Providence mayor thwarted in cash grab for reparations
Mayor Jorge Elorza (Providence, R.I.) is an accomplished race-baiter who never anticipated confronting charges of "racism" over his altruistic vision of launching a "truth and reparations commission."
The mayor is well known for his ugly accusations against white constituents, alleging their perpetrating "generations of pain and violence," but that's not his first line of offense. The best way for whites to atone for their sins against people "of color," according to Mayor Elorza, is to monetize their transgressions as far as the city budget will stretch.
That entailed a cash-grab of $10 million in a city budget already stretched to the limit. Then the mayor encountered a stumbling block to what would have been a payout of $346.00 for each black resident in Providence. Ironically, the funds could not be distributed on the basis of color because they had been earmarked from the federal government, which prohibits distribution of monies on a discriminatory color basis.
This didn't stop Mayor Elorza from sermonizing about "uncomfortable truths" to a growing number of unrepentant non-slaveholders (i.e., Caucasians). He was considered tone-deaf by many white constituents, who did not think of themselves as culpable for "systemic oppression" or give merit to the mayor's pushing the "white guilt" issues, according to social media posts.
The suggestion to "heal by discussing" did not go in the direction the mayor had in mind.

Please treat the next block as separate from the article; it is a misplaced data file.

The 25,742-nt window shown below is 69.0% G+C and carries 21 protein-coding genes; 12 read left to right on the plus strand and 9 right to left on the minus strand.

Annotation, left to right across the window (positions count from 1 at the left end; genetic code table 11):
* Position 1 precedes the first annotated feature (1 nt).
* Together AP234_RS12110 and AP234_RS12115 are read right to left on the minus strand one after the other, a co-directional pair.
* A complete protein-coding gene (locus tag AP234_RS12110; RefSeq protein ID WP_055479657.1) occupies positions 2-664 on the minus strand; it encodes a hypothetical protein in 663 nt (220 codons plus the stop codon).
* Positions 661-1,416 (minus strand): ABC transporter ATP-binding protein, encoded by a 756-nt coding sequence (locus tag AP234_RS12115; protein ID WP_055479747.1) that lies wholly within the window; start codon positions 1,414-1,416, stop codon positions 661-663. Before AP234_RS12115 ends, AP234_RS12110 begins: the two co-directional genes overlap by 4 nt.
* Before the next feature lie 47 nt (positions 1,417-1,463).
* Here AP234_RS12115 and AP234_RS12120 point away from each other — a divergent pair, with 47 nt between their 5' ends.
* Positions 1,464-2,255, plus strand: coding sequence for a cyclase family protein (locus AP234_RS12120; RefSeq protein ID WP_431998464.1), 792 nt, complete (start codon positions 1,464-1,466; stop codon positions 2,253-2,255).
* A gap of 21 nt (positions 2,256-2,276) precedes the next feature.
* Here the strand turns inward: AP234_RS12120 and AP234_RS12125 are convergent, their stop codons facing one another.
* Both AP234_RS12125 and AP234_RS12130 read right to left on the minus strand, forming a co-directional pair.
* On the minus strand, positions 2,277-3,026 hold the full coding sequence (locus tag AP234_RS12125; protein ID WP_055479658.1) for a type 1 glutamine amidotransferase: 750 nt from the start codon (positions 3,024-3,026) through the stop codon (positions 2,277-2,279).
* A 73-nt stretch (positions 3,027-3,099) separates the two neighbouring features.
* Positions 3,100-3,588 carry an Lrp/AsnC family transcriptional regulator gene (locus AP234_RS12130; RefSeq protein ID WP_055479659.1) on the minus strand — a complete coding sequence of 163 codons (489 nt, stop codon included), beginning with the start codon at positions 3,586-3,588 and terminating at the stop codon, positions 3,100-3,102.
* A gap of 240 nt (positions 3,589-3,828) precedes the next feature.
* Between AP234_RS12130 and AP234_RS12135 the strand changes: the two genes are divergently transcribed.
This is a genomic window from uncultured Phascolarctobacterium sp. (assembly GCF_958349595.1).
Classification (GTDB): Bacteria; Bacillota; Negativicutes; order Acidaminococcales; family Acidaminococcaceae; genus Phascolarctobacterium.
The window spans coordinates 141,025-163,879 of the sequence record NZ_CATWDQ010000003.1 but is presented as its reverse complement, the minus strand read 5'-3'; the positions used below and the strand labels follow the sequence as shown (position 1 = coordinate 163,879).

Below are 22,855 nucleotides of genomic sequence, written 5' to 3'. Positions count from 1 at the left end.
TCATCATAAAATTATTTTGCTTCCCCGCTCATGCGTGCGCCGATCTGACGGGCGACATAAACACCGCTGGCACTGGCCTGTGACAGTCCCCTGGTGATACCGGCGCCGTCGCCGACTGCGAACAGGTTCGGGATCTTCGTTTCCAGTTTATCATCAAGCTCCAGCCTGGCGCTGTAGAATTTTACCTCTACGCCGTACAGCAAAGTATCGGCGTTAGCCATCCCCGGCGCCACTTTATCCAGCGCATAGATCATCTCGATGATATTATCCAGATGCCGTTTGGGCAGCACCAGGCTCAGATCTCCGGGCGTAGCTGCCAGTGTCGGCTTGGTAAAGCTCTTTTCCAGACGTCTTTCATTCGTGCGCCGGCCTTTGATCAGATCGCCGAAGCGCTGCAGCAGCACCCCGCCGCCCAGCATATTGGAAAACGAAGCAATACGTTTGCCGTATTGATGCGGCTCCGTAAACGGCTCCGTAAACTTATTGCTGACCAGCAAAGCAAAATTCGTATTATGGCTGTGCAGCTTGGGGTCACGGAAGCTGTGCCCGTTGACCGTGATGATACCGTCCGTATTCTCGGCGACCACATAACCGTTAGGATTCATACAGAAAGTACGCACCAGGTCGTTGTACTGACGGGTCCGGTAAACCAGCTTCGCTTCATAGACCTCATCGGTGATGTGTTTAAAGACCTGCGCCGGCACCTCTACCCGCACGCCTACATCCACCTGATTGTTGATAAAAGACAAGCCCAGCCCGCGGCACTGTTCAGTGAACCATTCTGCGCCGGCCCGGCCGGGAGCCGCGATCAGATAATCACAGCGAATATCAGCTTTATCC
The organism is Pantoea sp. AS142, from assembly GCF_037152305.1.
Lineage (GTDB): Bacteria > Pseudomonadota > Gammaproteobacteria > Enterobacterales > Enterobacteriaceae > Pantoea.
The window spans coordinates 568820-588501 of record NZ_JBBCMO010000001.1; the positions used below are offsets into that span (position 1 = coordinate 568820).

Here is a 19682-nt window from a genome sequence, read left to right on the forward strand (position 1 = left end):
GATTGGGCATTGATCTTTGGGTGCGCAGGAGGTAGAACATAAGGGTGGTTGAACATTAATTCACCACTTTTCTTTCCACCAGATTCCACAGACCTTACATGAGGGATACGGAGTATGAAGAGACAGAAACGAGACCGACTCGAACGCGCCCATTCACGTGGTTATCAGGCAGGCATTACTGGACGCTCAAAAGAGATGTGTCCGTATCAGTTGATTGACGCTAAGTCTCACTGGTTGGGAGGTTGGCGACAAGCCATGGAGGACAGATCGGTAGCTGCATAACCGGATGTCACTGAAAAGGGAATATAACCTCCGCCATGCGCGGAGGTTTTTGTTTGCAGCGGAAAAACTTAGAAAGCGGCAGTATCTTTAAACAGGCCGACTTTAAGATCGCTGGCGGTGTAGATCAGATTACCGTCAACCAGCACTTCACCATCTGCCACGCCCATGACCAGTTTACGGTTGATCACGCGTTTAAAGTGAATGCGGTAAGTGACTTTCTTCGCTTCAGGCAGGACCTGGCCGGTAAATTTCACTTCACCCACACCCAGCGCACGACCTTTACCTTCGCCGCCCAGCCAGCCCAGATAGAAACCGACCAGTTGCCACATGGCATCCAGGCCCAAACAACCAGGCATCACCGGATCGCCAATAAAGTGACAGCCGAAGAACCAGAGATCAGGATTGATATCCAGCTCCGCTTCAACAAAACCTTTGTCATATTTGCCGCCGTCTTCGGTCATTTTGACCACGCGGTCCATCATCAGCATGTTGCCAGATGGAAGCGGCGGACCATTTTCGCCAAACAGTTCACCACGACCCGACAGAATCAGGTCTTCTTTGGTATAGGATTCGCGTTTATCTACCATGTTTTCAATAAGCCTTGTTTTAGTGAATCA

He is now confronting "uncomfortable truths" about the noble history of the tiny state's position on slavery — none of which was considered by the "truth and reparations commission." Chief among these historic facts is that Rhode Island was the first state to ban slavery, and Rhode Island mobilized more than 25,000 residents who served in the Civil War.
As a further testament to the courage of Rhode Islanders, more than 1,700 lost their lives in the conflict, and an astounding 20 soldiers were awarded the Medal of Honor.
Should the mayor include reparations for white families whose loved ones paid the ultimate price in the conflict?
This isn't the first time the mayor has found himself disparaged for his "equity" arguments and his misguided legislative attempts to "close the equity gap."
He was the target of a lawsuit filed by the city's former Department of Public Works director, Paul J. Thomas, who claimed he was fired for attempting to maintain integrity in hiring practices. The director refused to "hire unqualified people based on discriminatory color practices" and was "banned from hiring qualified applicants of a different ethnic background."
One thing Mayor Elorza cannot complain about is the color make-up of his 15-member city council. It is a diversity officer's dream come true, with all Democrats, including six Latino members, and several of African heritage.
Such a formidable "progressive" force continues to legislate a city now confronting its own "uncomfortable truths" about the horrible socioeconomic decline taking place in every aspect of life. The poverty level is a dispiriting 23 percent, crime continues to escalate annually (due to decriminalizing crime laws), and students in public schools are rated at an appalling level of academic proficiency.
There isn't any amount of "virtue-signaling" the mayor can offer that will hide his appalling track record, and he shows no sign of recognizing these ugly realities in his city. Perhaps he should divert his efforts from allocating funds based on skin color and targeting public statues for destruction to issues of real concern to the taxpayers of Providence.
Image: Cat Laine.